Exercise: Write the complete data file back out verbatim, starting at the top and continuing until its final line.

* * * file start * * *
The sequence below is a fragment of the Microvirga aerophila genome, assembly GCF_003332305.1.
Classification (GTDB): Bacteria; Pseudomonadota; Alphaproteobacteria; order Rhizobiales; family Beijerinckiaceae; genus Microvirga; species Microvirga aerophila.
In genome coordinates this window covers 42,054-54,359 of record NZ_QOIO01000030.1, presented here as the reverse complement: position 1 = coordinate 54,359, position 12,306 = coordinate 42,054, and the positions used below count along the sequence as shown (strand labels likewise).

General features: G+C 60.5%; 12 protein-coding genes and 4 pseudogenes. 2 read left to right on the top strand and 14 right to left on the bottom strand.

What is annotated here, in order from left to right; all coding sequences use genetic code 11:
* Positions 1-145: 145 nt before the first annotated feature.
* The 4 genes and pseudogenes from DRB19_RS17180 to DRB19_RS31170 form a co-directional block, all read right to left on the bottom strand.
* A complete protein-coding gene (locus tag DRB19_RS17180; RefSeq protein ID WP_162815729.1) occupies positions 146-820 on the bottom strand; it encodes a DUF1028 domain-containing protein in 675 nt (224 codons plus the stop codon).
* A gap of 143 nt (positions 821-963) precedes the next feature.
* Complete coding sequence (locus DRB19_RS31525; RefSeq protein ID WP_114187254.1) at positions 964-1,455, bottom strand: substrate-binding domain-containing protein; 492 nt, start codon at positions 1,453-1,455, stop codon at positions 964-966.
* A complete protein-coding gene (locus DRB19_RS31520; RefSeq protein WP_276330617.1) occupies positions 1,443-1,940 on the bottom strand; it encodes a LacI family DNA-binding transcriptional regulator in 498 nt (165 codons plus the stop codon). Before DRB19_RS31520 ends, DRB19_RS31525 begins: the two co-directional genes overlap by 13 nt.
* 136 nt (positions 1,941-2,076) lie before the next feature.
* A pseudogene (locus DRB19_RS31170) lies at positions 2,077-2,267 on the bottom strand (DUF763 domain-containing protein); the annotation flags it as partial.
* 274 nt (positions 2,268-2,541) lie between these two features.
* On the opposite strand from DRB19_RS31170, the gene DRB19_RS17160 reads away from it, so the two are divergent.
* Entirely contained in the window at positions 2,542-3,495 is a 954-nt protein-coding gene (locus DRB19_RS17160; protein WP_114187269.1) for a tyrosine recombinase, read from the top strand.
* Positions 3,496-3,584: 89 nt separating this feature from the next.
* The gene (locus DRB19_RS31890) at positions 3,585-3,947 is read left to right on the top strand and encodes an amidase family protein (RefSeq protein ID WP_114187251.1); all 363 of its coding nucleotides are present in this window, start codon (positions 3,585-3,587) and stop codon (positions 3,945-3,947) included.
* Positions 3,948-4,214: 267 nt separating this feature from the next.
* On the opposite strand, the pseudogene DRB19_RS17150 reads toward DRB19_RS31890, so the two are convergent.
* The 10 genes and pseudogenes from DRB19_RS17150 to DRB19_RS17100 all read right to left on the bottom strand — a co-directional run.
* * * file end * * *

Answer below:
The sequence below is a fragment of the Microvirga aerophila genome, assembly GCF_003332305.1.
Classification (GTDB): Bacteria; Pseudomonadota; Alphaproteobacteria; order Rhizobiales; family Beijerinckiaceae; genus Microvirga; species Microvirga aerophila.
In genome coordinates this window covers 42,054-54,359 of record NZ_QOIO01000030.1, presented here as the reverse complement: position 1 = coordinate 54,359, position 12,306 = coordinate 42,054, and the positions used below count along the sequence as shown (strand labels likewise).

General features: G+C 60.5%; 12 protein-coding genes and 4 pseudogenes. 2 read left to right on the top strand and 14 right to left on the bottom strand.

What is annotated here, in order from left to right; all coding sequences use genetic code 11:
* Positions 1-145: 145 nt before the first annotated feature.
* The 4 genes and pseudogenes from DRB19_RS17180 to DRB19_RS31170 form a co-directional block, all read right to left on the bottom strand.
* A complete protein-coding gene (locus tag DRB19_RS17180; RefSeq protein ID WP_162815729.1) occupies positions 146-820 on the bottom strand; it encodes a DUF1028 domain-containing protein in 675 nt (224 codons plus the stop codon).
* A gap of 143 nt (positions 821-963) precedes the next feature.
* Complete coding sequence (locus DRB19_RS31525; RefSeq protein ID WP_114187254.1) at positions 964-1,455, bottom strand: substrate-binding domain-containing protein; 492 nt, start codon at positions 1,453-1,455, stop codon at positions 964-966.
* A complete protein-coding gene (locus DRB19_RS31520; RefSeq protein WP_276330617.1) occupies positions 1,443-1,940 on the bottom strand; it encodes a LacI family DNA-binding transcriptional regulator in 498 nt (165 codons plus the stop codon). Before DRB19_RS31520 ends, DRB19_RS31525 begins: the two co-directional genes overlap by 13 nt.
* 136 nt (positions 1,941-2,076) lie before the next feature.
* A pseudogene (locus DRB19_RS31170) lies at positions 2,077-2,267 on the bottom strand (DUF763 domain-containing protein); the annotation flags it as partial.
* 274 nt (positions 2,268-2,541) lie between these two features.
* On the opposite strand from DRB19_RS31170, the gene DRB19_RS17160 reads away from it, so the two are divergent.
* Entirely contained in the window at positions 2,542-3,495 is a 954-nt protein-coding gene (locus DRB19_RS17160; protein WP_114187269.1) for a tyrosine recombinase, read from the top strand.
* Positions 3,496-3,584: 89 nt separating this feature from the next.
* The gene (locus DRB19_RS31890) at positions 3,585-3,947 is read left to right on the top strand and encodes an amidase family protein (RefSeq protein ID WP_114187251.1); all 363 of its coding nucleotides are present in this window, start codon (positions 3,585-3,587) and stop codon (positions 3,945-3,947) included.
* Positions 3,948-4,214: 267 nt separating this feature from the next.
* On the opposite strand, the pseudogene DRB19_RS17150 reads toward DRB19_RS31890, so the two are convergent.
* The 10 genes and pseudogenes from DRB19_RS17150 to DRB19_RS17100 all read right to left on the bottom strand — a co-directional run.